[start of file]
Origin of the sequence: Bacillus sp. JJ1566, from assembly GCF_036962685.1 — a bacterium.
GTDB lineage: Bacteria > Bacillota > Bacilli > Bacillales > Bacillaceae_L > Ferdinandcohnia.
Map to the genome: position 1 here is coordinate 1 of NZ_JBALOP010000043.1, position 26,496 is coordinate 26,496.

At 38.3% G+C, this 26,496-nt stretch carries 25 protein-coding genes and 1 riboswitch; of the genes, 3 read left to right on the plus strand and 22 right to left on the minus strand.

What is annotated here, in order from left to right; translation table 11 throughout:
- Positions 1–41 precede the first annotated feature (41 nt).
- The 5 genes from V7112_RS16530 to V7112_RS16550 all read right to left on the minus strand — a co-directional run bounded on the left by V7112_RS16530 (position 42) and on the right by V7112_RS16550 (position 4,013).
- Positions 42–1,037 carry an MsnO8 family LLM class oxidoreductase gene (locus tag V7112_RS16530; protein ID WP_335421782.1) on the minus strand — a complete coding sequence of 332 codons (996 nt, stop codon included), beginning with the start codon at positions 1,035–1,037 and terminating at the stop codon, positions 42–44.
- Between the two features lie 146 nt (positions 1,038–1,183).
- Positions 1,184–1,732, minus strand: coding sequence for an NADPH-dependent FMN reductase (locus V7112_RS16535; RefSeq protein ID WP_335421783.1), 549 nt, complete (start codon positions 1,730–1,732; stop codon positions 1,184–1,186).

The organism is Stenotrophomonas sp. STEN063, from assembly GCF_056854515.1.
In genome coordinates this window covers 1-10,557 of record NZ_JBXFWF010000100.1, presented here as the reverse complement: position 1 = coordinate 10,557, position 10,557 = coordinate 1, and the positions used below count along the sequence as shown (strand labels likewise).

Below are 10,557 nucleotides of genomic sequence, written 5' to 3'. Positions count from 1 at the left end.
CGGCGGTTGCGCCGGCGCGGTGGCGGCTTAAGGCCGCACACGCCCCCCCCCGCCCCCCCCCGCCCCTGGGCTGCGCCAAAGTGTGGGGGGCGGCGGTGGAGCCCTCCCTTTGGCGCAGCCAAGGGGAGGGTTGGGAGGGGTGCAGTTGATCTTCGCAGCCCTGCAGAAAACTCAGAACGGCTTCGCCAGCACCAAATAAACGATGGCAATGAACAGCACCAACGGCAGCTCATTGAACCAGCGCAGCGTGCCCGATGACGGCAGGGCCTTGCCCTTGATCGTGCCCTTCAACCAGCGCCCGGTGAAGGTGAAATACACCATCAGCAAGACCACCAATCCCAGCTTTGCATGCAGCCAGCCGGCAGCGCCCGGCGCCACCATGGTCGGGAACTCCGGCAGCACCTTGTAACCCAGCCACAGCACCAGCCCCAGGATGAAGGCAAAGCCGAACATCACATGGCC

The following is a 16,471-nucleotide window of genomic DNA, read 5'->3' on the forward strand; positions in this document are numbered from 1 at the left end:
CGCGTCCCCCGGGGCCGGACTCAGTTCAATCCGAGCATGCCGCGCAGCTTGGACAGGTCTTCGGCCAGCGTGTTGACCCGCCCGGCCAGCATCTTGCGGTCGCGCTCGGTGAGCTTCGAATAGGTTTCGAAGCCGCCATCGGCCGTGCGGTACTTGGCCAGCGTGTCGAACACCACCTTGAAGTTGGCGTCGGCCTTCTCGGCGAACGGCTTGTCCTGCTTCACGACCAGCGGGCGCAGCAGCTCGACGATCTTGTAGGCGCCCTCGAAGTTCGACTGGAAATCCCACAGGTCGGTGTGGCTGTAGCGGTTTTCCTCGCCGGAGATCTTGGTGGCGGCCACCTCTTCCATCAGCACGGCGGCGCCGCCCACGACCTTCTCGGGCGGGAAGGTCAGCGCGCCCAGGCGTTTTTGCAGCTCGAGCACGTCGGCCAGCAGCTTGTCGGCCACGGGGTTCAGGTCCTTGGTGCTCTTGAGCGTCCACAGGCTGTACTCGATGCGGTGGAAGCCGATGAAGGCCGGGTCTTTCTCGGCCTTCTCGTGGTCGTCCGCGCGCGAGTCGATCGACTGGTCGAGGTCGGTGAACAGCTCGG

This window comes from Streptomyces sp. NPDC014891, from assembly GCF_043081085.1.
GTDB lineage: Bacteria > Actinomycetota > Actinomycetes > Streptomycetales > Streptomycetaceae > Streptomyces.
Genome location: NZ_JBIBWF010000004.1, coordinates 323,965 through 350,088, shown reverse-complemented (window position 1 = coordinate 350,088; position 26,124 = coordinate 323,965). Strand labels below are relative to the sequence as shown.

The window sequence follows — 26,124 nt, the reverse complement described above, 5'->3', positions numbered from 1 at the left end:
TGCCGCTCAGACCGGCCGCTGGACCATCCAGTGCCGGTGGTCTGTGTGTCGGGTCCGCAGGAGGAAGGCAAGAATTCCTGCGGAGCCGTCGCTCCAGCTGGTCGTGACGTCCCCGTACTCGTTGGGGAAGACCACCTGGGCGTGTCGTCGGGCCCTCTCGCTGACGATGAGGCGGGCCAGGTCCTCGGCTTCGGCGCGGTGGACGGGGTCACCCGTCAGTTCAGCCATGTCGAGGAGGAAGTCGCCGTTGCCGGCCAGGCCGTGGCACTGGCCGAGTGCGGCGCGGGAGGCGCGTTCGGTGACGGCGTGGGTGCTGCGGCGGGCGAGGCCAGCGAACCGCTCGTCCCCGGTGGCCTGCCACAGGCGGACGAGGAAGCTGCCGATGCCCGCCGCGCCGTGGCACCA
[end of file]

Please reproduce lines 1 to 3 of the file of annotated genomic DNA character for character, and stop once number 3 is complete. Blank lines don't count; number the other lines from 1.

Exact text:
Origin of the sequence: Bacillus sp. JJ1566, from assembly GCF_036962685.1 — a bacterium.
GTDB lineage: Bacteria > Bacillota > Bacilli > Bacillales > Bacillaceae_L > Ferdinandcohnia.
Map to the genome: position 1 here is coordinate 1 of NZ_JBALOP010000043.1, position 26,496 is coordinate 26,496.